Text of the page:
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            • Gatekeeping is an interesting subject. My nephew was a film arts major. One of his summer jobs was at a production company reading scripts. He said that this small producer was one of the very few where a writer could just submit a script — the big companies won’t even read anything unless it comes through an established agent. I asked how many scripts he read that were worth pursuing. Two, in three months.

              I understand that there are agents who wade through a lot of the self-published dreck looking for the rare gems. Or perhaps hire people like my nephew to wade through it.

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              • I’ve heard from screenplay readers that unless a screenplay is formatted to the strictest of Hollywood standards it won’t be read at all. There are even programs a writer can purchase to do that formatting.

                I’m a big fan of gatekeepers. Like Richard, I rely on folks who are trained to filter out dreck to inform my art consumption. Needless to say, I prefer my gatekeeper’s judgment more than those damn lawn occupiers.

                Another interesting question re: gatekeepers: given his writing ability should Philip K Dick’s manuscripts ever have been published?

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                • Doesn’t every sort of gatekeeper demand that submissions be formatted according to strict standards? One of the nice things about word processors is that you can work in a comfortable format and then convert with a few key presses. “Comfort” being a relative thing, of course: a writer friend despises Microsoft Word, but her publisher’s work flow requires that she use obscure features in it for most of the process after submitting the initial file.

                  As a kid I always found a blank 8.5×11-inch page intimidating and tore the pages in half. 5.5×8 inches wasn’t nearly as scary.

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      • Now I’m thinking about what is derisively referred to as “Booking 101”.

        Booking 101 is just “going back to basics” and having a story where the good guy is chasing the bad guy and catches him right before everybody becomes too frustrated to keep watching.

        Al Snow has an *AMAZING* series of speeches on this. (Warning: salty language)

        https://www.youtube.com/watch?v=yHhWGe02EeI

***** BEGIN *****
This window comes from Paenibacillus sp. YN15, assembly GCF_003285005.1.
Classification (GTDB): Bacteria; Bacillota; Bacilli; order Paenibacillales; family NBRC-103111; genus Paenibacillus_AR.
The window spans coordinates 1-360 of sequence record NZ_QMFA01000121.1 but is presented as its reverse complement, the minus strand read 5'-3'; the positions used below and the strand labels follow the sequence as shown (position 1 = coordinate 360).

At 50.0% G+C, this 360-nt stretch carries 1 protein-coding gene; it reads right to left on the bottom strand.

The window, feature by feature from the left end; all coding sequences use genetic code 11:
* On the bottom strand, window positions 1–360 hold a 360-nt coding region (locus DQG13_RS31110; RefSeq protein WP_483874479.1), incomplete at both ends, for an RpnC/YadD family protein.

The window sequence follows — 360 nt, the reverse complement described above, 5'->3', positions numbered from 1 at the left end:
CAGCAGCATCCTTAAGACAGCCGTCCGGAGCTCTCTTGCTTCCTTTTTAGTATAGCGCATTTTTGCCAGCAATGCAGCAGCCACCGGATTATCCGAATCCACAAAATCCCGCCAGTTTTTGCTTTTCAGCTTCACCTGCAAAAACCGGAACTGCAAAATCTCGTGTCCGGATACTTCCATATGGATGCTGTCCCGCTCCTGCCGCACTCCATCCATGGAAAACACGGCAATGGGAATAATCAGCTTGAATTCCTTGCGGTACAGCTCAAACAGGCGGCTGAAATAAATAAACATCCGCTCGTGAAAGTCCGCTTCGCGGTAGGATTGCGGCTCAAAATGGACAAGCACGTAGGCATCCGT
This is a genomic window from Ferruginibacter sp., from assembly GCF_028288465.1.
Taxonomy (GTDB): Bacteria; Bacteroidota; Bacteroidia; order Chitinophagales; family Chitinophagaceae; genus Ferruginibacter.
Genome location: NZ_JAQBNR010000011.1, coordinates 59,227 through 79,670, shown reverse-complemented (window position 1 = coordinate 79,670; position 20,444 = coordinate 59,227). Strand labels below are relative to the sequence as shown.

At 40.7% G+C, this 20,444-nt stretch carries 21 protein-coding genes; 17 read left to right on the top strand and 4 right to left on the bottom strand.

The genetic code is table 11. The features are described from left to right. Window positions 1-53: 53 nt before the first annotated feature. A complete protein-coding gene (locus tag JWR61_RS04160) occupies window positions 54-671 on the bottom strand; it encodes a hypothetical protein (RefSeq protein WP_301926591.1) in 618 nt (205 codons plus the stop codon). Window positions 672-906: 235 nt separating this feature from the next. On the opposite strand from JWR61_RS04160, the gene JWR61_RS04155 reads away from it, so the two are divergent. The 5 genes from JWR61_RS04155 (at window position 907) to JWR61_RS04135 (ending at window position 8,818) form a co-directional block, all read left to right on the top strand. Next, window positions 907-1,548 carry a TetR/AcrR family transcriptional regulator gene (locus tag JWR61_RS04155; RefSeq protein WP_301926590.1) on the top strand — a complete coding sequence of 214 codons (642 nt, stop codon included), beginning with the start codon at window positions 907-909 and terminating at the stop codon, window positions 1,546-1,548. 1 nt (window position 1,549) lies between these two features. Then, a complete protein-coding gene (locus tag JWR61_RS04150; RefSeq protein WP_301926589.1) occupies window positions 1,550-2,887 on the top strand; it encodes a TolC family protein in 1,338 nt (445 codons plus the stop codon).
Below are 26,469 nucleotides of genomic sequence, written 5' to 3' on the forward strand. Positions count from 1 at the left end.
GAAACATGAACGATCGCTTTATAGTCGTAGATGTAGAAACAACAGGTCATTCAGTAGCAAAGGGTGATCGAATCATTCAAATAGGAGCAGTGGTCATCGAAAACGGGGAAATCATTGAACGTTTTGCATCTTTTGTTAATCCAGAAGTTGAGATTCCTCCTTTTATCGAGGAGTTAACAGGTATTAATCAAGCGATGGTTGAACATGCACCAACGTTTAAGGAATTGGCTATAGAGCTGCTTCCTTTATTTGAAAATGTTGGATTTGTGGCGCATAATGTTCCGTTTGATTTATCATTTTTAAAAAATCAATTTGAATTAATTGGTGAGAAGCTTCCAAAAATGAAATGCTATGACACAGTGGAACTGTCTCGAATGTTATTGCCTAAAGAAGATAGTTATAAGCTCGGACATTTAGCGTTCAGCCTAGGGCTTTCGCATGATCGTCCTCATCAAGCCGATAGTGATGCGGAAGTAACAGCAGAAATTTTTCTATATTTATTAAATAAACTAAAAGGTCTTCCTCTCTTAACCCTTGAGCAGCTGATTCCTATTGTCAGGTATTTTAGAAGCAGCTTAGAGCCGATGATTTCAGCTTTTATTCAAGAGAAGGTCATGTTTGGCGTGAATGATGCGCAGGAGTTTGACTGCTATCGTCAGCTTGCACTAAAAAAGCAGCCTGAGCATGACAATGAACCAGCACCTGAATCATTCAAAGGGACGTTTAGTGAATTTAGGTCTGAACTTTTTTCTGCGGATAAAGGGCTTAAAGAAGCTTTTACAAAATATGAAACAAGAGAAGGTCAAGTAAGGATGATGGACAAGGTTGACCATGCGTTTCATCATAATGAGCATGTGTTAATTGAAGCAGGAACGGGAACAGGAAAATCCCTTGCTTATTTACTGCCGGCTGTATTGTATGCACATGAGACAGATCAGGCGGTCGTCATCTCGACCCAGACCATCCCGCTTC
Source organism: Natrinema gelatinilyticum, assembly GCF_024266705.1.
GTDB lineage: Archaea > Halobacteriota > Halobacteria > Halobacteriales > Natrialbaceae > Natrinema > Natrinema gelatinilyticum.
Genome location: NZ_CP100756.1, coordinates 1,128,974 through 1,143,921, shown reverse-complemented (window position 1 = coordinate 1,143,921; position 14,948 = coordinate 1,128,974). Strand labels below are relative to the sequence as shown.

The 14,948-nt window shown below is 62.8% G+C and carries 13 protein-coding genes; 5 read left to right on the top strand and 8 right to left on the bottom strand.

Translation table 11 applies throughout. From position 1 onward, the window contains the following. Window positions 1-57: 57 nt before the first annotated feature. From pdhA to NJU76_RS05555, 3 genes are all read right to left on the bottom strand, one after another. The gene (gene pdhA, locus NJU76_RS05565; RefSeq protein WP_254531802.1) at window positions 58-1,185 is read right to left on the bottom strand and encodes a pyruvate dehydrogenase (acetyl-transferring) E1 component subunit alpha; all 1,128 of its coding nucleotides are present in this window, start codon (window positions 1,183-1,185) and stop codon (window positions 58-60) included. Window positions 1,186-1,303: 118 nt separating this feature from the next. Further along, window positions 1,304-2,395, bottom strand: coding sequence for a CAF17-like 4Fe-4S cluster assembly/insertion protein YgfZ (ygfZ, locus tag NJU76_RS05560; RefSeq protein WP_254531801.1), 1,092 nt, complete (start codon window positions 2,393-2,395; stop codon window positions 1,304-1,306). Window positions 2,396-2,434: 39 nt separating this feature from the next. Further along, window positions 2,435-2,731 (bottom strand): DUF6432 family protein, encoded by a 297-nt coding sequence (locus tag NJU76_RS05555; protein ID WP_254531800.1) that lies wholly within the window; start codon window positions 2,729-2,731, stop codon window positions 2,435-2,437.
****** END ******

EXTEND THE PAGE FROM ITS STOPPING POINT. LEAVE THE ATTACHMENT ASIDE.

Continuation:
It’s all about selling tickets and putting butts in the seats. If you forget what actually puts butts in the seats because you’re too busty being “innovative” or coming up with swerves that people “never see coming” (or, God forbid, Dusty Finishes), you’re going to get people talking, sure. But people talking does not put butts in the seats.

        (The inability of bookers to tell the difference between “hating the heel” and “not wanting to see the performer in the first place” is another series of rants.)

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        • Yep. Booking 101: We do morality plays. Evil fails, good prevails. It may take a while, evil can come in many forms, there are always good guys that fall and bad guys that find redemption, and ambiguity or outright misdirection is allowed (for a while). But the good guys win in the end.

          Ditto for superhero comics/movies, and fantasy series. I’m waiting to see if Stross has the gumption to carry through with what he’s been promising in the Laundry Files: the monsters arrive and exterminate the human race, the end.

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    • Mass Effect 3

      I’ve actually spoken to one of the story developers for ME1 and ME2 who talked about the original motivations of the Reapers, the Cycle, and all of that. It was going to a good place, and then they brought in a bunch of new story folks who wanted to “put their own stamp on it” and you got that original ending. (Admittedly, he’s biased — but media is rife with “Let’s bring in new story folks who screw with the existing story to tell their own, and then things get weird”).

      Some headscratching at the original ME3 ending can kind of get you to where they’re going — they dumb down the Reaper motivations entirely, they a**-pull the Starchild entirely to give a button-click ending choice — but it looked like they were trying to state that winning involved sacrifice of some sort and let you choose what you’d pay for victory, and maybe implying some things about the main character (that Shepard was Indoctrinated and thus saw the ending choices backwards — there were clues there, but they were buried in the “WTF Is the glowy blue AI dude? Where did that come from?” confusion).